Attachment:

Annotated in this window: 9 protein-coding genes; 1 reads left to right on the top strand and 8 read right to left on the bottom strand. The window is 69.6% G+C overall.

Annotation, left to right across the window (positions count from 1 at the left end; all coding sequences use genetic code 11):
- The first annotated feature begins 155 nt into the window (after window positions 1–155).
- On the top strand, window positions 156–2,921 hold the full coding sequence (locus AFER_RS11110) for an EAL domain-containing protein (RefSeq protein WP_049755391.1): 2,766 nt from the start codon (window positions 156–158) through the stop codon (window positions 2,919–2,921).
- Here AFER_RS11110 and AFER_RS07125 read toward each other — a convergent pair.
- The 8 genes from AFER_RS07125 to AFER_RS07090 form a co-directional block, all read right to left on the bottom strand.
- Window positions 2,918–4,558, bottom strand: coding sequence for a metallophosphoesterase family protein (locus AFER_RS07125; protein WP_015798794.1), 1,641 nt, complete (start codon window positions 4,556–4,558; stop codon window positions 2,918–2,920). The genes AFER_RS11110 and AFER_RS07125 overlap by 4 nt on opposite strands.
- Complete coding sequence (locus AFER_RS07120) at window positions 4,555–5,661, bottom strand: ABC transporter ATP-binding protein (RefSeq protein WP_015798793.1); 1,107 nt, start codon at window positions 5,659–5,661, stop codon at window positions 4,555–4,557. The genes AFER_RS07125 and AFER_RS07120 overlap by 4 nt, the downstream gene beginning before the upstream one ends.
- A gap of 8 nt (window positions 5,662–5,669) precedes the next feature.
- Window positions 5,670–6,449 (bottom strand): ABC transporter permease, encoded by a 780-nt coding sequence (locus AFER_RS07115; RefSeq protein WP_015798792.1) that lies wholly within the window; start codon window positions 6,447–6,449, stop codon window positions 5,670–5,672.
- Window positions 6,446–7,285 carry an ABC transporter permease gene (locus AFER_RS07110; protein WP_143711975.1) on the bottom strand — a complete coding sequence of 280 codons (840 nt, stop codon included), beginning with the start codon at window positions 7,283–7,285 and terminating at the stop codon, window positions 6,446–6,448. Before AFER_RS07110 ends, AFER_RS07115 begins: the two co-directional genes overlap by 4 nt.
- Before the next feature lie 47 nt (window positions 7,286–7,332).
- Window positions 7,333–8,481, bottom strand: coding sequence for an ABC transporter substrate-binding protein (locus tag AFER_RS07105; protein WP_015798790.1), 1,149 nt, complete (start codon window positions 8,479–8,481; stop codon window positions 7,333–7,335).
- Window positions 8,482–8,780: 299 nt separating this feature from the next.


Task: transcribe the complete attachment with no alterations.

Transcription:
Annotated in this window: 9 protein-coding genes; 1 reads left to right on the top strand and 8 read right to left on the bottom strand. The window is 69.6% G+C overall.

Annotation, left to right across the window (positions count from 1 at the left end; all coding sequences use genetic code 11):
- The first annotated feature begins 155 nt into the window (after window positions 1–155).
- On the top strand, window positions 156–2,921 hold the full coding sequence (locus AFER_RS11110) for an EAL domain-containing protein (RefSeq protein WP_049755391.1): 2,766 nt from the start codon (window positions 156–158) through the stop codon (window positions 2,919–2,921).
- Here AFER_RS11110 and AFER_RS07125 read toward each other — a convergent pair.
- The 8 genes from AFER_RS07125 to AFER_RS07090 form a co-directional block, all read right to left on the bottom strand.
- Window positions 2,918–4,558, bottom strand: coding sequence for a metallophosphoesterase family protein (locus AFER_RS07125; protein WP_015798794.1), 1,641 nt, complete (start codon window positions 4,556–4,558; stop codon window positions 2,918–2,920). The genes AFER_RS11110 and AFER_RS07125 overlap by 4 nt on opposite strands.
- Complete coding sequence (locus AFER_RS07120) at window positions 4,555–5,661, bottom strand: ABC transporter ATP-binding protein (RefSeq protein WP_015798793.1); 1,107 nt, start codon at window positions 5,659–5,661, stop codon at window positions 4,555–4,557. The genes AFER_RS07125 and AFER_RS07120 overlap by 4 nt, the downstream gene beginning before the upstream one ends.
- A gap of 8 nt (window positions 5,662–5,669) precedes the next feature.
- Window positions 5,670–6,449 (bottom strand): ABC transporter permease, encoded by a 780-nt coding sequence (locus AFER_RS07115; RefSeq protein WP_015798792.1) that lies wholly within the window; start codon window positions 6,447–6,449, stop codon window positions 5,670–5,672.
- Window positions 6,446–7,285 carry an ABC transporter permease gene (locus AFER_RS07110; protein WP_143711975.1) on the bottom strand — a complete coding sequence of 280 codons (840 nt, stop codon included), beginning with the start codon at window positions 7,283–7,285 and terminating at the stop codon, window positions 6,446–6,448. Before AFER_RS07110 ends, AFER_RS07115 begins: the two co-directional genes overlap by 4 nt.
- Before the next feature lie 47 nt (window positions 7,286–7,332).
- Window positions 7,333–8,481, bottom strand: coding sequence for an ABC transporter substrate-binding protein (locus tag AFER_RS07105; protein WP_015798790.1), 1,149 nt, complete (start codon window positions 8,479–8,481; stop codon window positions 7,333–7,335).
- Window positions 8,482–8,780: 299 nt separating this feature from the next.